We kick off fourth quarter earnings this week. We’ll hear from the big banks on Friday: JP Morgan, Citi and Wells Fargo.
Bank of America and Goldman Sachs earnings will come early next week.
Last year, across the broad market, the table was set for positive earnings surprises, against a backdrop of deliberately dialed down expectations. And those low expectations were against a low base of 2020, pandemic/lockdown numbers.
With that, we’ve had positive earnings surprises throughout the first three quarters of 2021. The expectation is for 21% earnings growth for Q4, which would give us four consecutive quarters of 20%+ earnings growth and 40% earnings growth on the year.
That said, of the nearly 100 S&P 500 companies that have issued guidance for Q4, 60% are negative. That’s straight from the corporate America playbook: Using the cover of the Omicron news from late November to lower expectations, to position themselves to manufacture positive earning surprises OR withhold some earnings power for next quarter.
So, in addition to the changing interest rate cycle, could the slide in stocks to open the year have something to do with weaker Q4 earnings? Maybe.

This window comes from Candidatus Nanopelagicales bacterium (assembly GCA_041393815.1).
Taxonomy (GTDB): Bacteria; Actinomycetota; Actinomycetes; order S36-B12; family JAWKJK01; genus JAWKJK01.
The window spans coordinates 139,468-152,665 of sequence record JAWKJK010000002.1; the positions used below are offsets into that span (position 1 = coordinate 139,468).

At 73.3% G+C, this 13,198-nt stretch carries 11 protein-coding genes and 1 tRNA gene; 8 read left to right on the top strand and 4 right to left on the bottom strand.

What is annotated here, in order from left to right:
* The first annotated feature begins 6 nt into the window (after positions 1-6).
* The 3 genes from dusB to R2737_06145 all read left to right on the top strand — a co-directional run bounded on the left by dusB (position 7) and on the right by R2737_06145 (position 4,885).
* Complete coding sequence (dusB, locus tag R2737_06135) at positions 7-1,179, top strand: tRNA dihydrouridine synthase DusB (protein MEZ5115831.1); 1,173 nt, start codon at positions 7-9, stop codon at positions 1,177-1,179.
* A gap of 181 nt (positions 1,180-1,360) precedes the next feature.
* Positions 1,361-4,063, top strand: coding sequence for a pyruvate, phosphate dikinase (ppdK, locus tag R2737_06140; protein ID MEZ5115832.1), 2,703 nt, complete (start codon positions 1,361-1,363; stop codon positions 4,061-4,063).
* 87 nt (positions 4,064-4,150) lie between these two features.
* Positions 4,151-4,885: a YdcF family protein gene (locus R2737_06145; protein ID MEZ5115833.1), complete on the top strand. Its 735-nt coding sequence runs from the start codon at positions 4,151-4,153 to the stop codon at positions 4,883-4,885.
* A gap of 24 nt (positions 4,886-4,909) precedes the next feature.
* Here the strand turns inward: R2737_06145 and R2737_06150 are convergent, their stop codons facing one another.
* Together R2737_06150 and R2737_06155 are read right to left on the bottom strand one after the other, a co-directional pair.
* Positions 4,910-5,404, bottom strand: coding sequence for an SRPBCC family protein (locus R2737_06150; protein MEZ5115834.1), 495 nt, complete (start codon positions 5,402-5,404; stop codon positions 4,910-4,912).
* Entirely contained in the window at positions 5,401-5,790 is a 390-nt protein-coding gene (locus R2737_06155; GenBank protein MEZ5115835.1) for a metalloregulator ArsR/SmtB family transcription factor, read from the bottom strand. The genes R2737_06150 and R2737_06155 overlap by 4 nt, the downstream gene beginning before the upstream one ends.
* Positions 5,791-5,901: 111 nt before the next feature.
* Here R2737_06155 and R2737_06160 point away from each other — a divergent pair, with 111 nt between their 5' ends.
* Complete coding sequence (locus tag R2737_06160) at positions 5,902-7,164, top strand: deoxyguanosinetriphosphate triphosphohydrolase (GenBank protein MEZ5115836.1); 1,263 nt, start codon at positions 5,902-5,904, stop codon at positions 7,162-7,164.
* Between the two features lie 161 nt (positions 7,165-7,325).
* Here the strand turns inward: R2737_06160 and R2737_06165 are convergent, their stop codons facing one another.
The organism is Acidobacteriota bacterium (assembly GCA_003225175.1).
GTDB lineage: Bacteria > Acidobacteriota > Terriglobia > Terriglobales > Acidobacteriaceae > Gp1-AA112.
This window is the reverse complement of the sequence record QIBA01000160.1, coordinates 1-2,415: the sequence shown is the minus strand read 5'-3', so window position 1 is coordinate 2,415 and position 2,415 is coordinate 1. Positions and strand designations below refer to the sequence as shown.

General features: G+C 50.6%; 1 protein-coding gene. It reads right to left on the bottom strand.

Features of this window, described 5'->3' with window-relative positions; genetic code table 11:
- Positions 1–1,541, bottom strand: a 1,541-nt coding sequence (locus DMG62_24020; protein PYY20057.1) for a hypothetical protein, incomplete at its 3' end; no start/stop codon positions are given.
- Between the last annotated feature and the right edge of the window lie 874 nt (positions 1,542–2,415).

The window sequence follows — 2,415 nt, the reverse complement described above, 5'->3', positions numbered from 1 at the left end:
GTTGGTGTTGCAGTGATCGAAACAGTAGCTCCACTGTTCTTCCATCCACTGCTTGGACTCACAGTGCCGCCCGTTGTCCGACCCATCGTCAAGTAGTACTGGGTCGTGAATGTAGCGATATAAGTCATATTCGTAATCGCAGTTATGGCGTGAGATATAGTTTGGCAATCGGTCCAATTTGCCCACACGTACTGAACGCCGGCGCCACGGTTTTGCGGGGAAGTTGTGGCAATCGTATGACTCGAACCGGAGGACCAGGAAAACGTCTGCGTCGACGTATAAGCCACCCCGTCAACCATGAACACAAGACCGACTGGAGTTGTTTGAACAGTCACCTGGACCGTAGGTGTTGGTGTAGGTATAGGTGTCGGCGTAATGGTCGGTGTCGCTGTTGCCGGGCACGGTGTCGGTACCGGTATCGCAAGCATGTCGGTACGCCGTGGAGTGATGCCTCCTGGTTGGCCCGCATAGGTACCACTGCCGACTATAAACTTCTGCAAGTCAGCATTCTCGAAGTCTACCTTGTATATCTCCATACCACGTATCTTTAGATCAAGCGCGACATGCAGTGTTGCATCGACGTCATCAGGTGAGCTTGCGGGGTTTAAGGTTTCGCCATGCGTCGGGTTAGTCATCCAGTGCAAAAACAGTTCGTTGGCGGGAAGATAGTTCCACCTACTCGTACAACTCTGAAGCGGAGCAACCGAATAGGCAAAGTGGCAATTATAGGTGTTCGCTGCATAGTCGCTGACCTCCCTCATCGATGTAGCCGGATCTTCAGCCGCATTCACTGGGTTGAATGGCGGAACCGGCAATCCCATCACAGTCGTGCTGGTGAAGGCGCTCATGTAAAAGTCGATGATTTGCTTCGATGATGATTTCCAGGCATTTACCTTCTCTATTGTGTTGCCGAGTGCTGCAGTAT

On that note, let’s take a look at the big technical support hit today …
In the chart above, the S&P 500 hit this big trendline that comes in from election day. This rise in stocks, of course, has everything to do with an agenda that entailed even more massive fiscal spending programs — AND a central bank that remained in an ultra-easy stance.
Indeed, we’ve since had another $1.9 trillion spend passed in late January of last year, plus a $1.2 trillion infrastructure package later in 2021.
Now we have a Fed that has flipped the script, and the additional bazooka agenda-driven fiscal package has been blocked — and we get a test of this big trendline.
The good news: The line held today, and stocks bounced aggressively (about 100 S&P points) into the close.
As you can see in the chart below, we have a similar line in the Nasdaq, dating back to the election. This breached but closed back above the line today.
With the above in mind, we should expect the banks to continue putting up big numbers to kick off the earnings season later this week. That will be fuel for stocks.
Remember, the banks set aside a war chest of loan loss reserves early in the pandemic, and they have been moving those reserves to the bottom line since, at their discretion. As an example, both Citi and JP Morgan have another $5 billion to release, to bring their loan loss reserves back in line with pre-pandemic levels. That’s $5 billion (each) that will be turned into earnings.
July 1, 5:00 pm EST